A couple of weeks ago, the Calxa team attended the National Disability Insurance Scheme (NDIS) Essential Briefing in Brisbane. It was a great way of getting an update on the status of the NDIS rollout. The room was filled with people representing Not-for-Profit Organisations, Peak Bodies, Public Service, Government Agencies and Service Providers.

Although everyone has different interests in the NDIS rollout, there was a sentiment of unified purpose in acknowledging the current challenges and the need to move forward together in making the transition by July 2016.

The National Disability Scheme (NDS) has been collaborating with the National Disability Insurance Agency (NDIA) highlighting some of the issues experienced by their members in the early adoption of the scheme. We thought we’d share some of the things we heard on the day.

Consistent Rules Needed

NDS CEO Ken Baker called for the NDIA to move on delivering consistent rules across Australia to enable and facilitate local adaptation, especially in remote areas. Currently only 47% of participants have their plans approved within 90 days, though that varies widely from state to state. He also noted that complex support delivery needs to be recognised.

Arresting the Loss of Social Capital

The biggest question is still around the loss of social capital. Who do we charge the community-building to? There is a consensus that Government will need to continue block funding in order to continue some of the valuable social benefits generated by the sector. With volunteers contributing heavily to disability services, some measures are needed to protect this precious asset.

Inadequate Pricing and Financial Sustainability

The problem of inadequate pricing was a key area of discussion. It was noted that there was a real risk of eroding quality and more importantly, the viability of services. An ability to negotiate in some cases would help with increasing scope. The question of pricing deregulation generated some disagreement amongst the audience. The Calxa team had numerous conversations on the day with participants on the importance of unit costing linking this directly to the health and wellbeing of the organisation and therefore overall sustainability.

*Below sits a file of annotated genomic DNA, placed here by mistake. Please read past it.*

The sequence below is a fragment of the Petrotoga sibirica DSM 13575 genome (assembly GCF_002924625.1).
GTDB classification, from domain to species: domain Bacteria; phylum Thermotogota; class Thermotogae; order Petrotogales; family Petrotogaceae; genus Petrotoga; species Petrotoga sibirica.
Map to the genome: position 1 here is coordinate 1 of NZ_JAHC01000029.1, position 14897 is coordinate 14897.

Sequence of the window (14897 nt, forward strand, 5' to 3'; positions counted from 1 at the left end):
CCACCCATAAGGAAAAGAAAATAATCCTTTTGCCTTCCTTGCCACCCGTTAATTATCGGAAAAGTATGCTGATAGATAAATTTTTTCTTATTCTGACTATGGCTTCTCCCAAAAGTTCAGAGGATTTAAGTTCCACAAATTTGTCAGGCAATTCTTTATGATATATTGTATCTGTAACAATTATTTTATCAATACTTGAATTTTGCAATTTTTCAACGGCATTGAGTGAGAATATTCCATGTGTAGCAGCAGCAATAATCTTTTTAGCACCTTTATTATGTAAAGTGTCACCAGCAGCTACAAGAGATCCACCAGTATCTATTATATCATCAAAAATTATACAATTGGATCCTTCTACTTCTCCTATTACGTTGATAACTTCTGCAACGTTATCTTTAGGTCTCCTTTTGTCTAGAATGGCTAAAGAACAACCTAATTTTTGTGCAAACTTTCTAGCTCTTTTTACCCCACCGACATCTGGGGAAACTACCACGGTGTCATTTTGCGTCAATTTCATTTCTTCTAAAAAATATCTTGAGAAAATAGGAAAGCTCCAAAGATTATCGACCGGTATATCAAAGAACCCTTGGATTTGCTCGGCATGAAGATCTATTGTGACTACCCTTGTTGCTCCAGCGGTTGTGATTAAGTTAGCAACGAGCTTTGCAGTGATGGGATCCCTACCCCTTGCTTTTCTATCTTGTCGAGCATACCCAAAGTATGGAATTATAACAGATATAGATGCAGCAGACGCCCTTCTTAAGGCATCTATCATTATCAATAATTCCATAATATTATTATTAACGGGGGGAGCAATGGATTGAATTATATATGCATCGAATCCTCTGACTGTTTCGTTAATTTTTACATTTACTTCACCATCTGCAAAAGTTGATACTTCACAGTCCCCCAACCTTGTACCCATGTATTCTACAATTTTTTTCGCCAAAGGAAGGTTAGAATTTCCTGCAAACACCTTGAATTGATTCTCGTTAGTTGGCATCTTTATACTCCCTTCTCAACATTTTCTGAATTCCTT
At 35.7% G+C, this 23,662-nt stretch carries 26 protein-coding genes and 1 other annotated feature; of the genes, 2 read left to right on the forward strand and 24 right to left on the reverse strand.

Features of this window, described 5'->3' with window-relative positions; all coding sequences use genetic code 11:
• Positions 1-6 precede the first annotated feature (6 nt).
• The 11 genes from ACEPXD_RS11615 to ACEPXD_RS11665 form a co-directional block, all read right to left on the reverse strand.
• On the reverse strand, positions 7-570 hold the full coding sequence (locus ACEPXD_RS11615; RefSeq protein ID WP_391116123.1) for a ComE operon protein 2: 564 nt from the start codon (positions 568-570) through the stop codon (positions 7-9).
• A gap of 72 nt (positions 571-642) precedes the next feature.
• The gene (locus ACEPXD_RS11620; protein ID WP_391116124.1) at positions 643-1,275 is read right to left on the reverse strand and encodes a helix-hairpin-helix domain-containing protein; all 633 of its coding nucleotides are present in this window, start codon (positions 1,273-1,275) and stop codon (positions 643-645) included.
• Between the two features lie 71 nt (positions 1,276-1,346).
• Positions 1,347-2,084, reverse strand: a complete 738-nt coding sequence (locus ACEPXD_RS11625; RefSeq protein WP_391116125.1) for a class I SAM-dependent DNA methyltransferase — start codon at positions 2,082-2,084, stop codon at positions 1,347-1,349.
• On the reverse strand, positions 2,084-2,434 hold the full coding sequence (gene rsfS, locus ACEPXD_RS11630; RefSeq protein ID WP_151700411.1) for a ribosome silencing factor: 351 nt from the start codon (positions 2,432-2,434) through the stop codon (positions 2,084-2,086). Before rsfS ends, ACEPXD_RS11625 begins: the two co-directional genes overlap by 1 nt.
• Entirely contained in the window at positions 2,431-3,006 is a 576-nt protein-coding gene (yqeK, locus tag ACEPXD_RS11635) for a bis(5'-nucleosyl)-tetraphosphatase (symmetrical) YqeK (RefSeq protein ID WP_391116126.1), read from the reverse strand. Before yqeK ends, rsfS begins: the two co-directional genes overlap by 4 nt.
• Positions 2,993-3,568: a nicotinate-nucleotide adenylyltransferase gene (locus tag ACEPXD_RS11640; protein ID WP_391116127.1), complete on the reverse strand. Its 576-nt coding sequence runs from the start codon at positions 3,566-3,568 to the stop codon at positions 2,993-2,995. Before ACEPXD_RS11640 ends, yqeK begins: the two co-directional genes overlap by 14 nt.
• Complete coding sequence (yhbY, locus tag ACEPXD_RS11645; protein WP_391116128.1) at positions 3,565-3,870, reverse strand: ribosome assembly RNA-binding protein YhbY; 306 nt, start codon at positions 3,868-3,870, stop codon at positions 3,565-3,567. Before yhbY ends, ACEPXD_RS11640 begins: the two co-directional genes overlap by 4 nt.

Phillipa Angley from NDS focused in on pricing and financial sustainability in her key note. She advocates higher prices to account for community participation and complexities. In particular, reviewing pricing in areas such as shared accommodation, transport, remote services, mental health, and plan managements is paramount.

Alarming Workforce Casualisation

Individualised funding is driving and fuelling an alarming trend towards workforce casualisation. This is fuelled by uncertainty within the sector and inability to predict activity uptake by the individuals. It has been identified that NDIA’s set activity pricing needs to reflect a realistic labour content to maintain skills.

Arduous industrial standards are also hampering some of the responsiveness to service delivery which suggests the necessity of a review to the modern awards to meet a balanced workforce environment.

Arresting Fear of IT Investment

A survey amongst NDS members resulted in 90% ranking IT investment as a priority. Many feel they lack the resources and/or information to adequately operate in the new environment.

Economic Reality

All up the mood is optimistic and hopeful within Queensland. This was enforced by the Queensland Minister for Disability, Coralee O’Rourke who presented some key statistics. The state anticipates a $4billion injection into the local economy underpinned by the equivalent of some 40,000 full-time jobs during the progressive implementation period over 3 years. The Queensland Government has committed to an initial investment of over $1million. The race is now on to make the NDIS happen in this state.

To finish with some wise words from Ken Baker who said “Governments need to stop squabbling and politicising the NDIS. This (the NDIS) is something for the long term.” He did add, “We need to keep the pressure on government” as a collective and as individuals to iron out and ease some of the challenges identified.